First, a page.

The long delirious burning blue
‘Hugely potent. A tribute to the art of storytelling …’
THE INDEPENDENT ON SUNDAY
‘I have been asleep for forty years. This is what I need: this fear, this risk, this wind rocking my wings. This is what I have been missing. This is what it means to be alive – up here, on the edge of death.’
Cat Munro’s safe, carefully-controlled world as a corporate lawyer in Phoenix is disintegrating, and she is diagnosed with panic disorder just before her fortieth birthday. In a last-ditch attempt to regain control of her life, she faces up to her greatest fear of all: she decides to learn to fly. As she struggles to let go of old memories and the anxieties that have always held her back, Cat faces a choice: should she try to piece her old life back together again, or should she give in to the increasingly urgent compulsion to throw it all away?
Several thousand miles away in Scotland, Cat’s mother Laura faces retirement and a growing sense of failure and futility. Alone for the first time in her life, she is forced to face the memories of her violent and abusive marriage, the alcoholism that followed, and her resulting fragile relationship with Cat. But then she joins the local storytelling circle. And as she becomes attuned to the mythical, watery landscape around her, she begins to reconstruct the story of her own life …
From the excoriating heat of the Arizona desert to the misty flow of a north-west Highland sea-loch, Sharon Blackie’s first novel presents us with landscape in all its transformative power. An honest and moving exploration of the complexities of mother-daughter relationships, The Long Delirious Burning Blue is above all a story of courage, endurance and redemption.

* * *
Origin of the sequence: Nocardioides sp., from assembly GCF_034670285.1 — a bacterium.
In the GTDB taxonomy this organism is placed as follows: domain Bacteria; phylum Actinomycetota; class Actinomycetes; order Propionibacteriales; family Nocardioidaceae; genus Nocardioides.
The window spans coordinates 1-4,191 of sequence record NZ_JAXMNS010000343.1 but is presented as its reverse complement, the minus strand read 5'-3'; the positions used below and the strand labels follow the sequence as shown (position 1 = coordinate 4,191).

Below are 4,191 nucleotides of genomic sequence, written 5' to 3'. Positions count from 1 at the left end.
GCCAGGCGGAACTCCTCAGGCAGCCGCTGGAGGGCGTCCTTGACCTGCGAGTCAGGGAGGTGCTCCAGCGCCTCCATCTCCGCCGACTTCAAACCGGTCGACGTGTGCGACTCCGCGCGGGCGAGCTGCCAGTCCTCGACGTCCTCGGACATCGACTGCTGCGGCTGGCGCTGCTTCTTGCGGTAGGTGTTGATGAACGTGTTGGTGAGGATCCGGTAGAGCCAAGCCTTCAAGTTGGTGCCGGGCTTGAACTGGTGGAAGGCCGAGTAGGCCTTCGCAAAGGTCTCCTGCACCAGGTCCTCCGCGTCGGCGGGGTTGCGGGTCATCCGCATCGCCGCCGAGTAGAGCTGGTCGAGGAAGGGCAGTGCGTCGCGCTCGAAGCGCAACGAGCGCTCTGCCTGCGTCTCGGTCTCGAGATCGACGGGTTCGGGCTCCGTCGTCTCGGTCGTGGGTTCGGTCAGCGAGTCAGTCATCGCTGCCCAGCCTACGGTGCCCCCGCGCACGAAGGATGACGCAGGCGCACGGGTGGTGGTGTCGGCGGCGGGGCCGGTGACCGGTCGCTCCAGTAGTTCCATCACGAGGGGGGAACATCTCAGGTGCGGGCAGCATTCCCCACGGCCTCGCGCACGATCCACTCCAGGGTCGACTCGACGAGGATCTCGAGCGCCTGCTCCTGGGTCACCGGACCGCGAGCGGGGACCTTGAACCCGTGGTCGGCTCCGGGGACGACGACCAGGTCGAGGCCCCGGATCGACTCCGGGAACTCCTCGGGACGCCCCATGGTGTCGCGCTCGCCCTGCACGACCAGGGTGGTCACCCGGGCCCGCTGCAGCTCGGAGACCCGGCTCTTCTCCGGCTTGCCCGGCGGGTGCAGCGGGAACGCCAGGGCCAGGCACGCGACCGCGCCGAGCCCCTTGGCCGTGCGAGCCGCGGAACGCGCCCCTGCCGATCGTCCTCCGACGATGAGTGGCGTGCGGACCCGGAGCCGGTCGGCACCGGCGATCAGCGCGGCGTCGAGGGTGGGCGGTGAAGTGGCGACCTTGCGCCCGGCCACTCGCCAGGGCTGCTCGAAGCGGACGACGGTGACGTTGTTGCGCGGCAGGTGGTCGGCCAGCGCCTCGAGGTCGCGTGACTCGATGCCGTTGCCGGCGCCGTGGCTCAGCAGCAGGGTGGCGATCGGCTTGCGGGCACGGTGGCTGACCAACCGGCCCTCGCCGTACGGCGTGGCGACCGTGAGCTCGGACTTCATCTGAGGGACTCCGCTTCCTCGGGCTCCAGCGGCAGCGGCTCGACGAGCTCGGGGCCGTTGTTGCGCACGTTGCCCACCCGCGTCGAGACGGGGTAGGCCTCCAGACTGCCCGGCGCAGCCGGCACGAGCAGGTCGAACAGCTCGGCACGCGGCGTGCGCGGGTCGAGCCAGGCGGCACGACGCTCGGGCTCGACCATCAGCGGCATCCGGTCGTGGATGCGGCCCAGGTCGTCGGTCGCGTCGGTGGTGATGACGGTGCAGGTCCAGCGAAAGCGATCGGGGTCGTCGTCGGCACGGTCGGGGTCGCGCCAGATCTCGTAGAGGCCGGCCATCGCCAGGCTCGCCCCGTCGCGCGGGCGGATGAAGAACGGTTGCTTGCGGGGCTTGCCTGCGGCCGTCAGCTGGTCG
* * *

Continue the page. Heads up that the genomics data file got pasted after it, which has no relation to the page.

‘The truth is that we humans are so much less efficient. We shed our skins piece by piece, flake by flake. Slowly, over time; slowly enough that we never even notice that it’s happening.’
Extract from “The Long Delirious Burning Blue”
‘It is that rarity, a first novel that smacks of not merely confidence, but authority, a sense that the story is true and clearly envisioned, with the technique to make it seem seamless, dynamic and written with verve and a care for the English language … The ending is powerful (reminiscent of The English Patient), filmic, and achieving the kind of symmetry that novels often aspire to, but rarely reach.’
Tom Adair, The Scotsman
‘Hugely potent. A tribute to the art of storytelling that is itself an affecting and inspiring story.’
The Independent on Sunday
‘A cleverly-woven presentation of how violence and lies within a family work down the generations.’
Scottish Review of Books
‘Sharon Blackie writes with a real sense of truth and emotional depth about relationships between individuals, and between individuals and their environment. Her characters are figures in a landscape brought vividly, vibrantly to life.’
‘An inspirational literary début; empathetic and mature.’
‘It’s almost impossible to believe that The Long Delirious Burning Blue is a first novel. Sharon Blackie’s spare but elegant prose style seems to belong to a far more experienced writer. She evokes both the seared beauty of the desert landscapes and the rain-soaked mystery of the Scottish mountains with equal skill, weaving them into the fabric of the story … The psychological and emotional journeys of both women are observed and told with an unsentimental but sympathetic accuracy which makes The Long Delirious Burning Blue compulsively readable … This is an astoundingly accomplished novel which will live on in your mind long after you’ve read the final paragraph.’
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